The Bush Theatre, London
You could describe as a poor man's Closer. Doug Lucie has said that he had the idea for his latest play long before Patrick Marber's award-winner surfaced a year ago, but the similarities between the two are remarkable. Both plays take place over roughly the same period - Lucie's between the last two general elections; Marber's between 1993 and 1997. Both plot the relationships of a middle-class quartet of two men and two women on the tail-end of their youth: a downward spiral of selfishness, betrayal and despair. But while Closer is a neatly constructed cat's cradle of perfidious affections, is more of a catapult, pelting its audience with images of women as fickle bruisers and men as long-suffering victims.
This is not to hold Closer up as a model, or to suggest that Lucie has tried, and failed, to copy it. Marber hardly has a monopoly on imposing a tight chronological structure on something as messy as the sex war. The chances of getting a West End transfer may be slim, but it is not without snappy dialogue, moments of real poignancy or an overall momentum. Lucie still possesses the ability to expose vile behaviour that he displayed in his bilious hits (Fashion, Grace, Progress). The cast, directed by Mike Bradwell, is a strong one, confident enough to give time to even the most inconsequential exchanges. The set design by Es Devlin is sleek: a single moveable screen alternating between two shelving units enables one interior to double as two flats. What a comparison between the two plays does show is how careful a playwright has to be to avoid making a sequence of highlights from ordinary lives look like shorthand for a grand thesis. Where it wants to be stark, often comes across as manipulative and antagonistic. Even misogynistic.
Although there are a slew of references to help locate the six scenes in the Nineties (a TV shows Major's grinning mug at the start; there's a blast of D:Ream come the end), the main determinant of behaviour is not cultural or political but biological. Women are from Mars, men are heading towards an evolutionary black hole. During the course of the play Shelley attaches herself, leechlike, to a former alcoholic guitarist called Mick, has a child by him, then dumps him, driving him to bankruptcy and over the edge. She is supported by her unquestioningly loyal mate Ros, whose partner, Jim, later finds himself in a similar situation - only, in this case, because the couple have failed to have a child.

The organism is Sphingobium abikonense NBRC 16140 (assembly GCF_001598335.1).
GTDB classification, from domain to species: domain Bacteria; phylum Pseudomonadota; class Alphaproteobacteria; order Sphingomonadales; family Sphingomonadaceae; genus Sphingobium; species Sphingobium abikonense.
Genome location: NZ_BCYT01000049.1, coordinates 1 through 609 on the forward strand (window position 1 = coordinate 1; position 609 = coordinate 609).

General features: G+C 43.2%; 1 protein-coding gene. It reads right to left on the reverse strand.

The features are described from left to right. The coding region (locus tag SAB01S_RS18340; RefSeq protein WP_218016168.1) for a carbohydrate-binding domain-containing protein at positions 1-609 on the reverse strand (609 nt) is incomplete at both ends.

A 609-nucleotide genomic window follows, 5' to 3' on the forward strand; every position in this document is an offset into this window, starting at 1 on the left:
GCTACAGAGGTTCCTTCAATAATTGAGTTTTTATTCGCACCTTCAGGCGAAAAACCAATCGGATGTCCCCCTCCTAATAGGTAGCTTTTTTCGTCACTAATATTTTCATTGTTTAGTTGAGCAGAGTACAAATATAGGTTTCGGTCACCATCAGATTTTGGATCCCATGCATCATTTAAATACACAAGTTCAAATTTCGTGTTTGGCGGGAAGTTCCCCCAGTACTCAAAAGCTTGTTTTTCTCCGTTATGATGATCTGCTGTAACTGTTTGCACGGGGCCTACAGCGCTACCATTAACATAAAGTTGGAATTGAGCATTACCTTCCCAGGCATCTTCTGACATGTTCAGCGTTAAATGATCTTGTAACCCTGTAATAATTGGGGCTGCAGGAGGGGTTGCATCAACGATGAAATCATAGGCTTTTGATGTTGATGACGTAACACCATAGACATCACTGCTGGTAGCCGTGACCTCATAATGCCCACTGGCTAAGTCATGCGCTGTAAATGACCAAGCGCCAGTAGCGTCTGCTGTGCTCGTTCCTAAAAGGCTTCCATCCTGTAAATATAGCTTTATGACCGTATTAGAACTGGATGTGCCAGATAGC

Sam Graham as Mick and Reece Dinsdale as Jim both powerfully communicate a sense of outrage and impotent anguish when the truth finally dawns that they have been taken for a ride, but why it takes them so long is unclear. Susannah Doyle plays Shelley as inscrutably as she can - chainsmoking furiously, eyes sealing up with what could be laughter or malice - but she is rarely given the opportunity to present the character in anything other than a damning light. When Ros (Miranda Foster) momentarily wakes up to the deviousness of her best friend, she says: "You're forgetting something, Shelley. I'm not a man. I don't have a vested interest in believing all your crap." I doubt whether many audience-members, other than members of rabid anti-feminist groups, will be finally persuaded that whether love is a crown of thorns or bed of roses is a question of gender.
To 20 June. Bush Theatre, London, W12 (0181-743 3388)Reuse content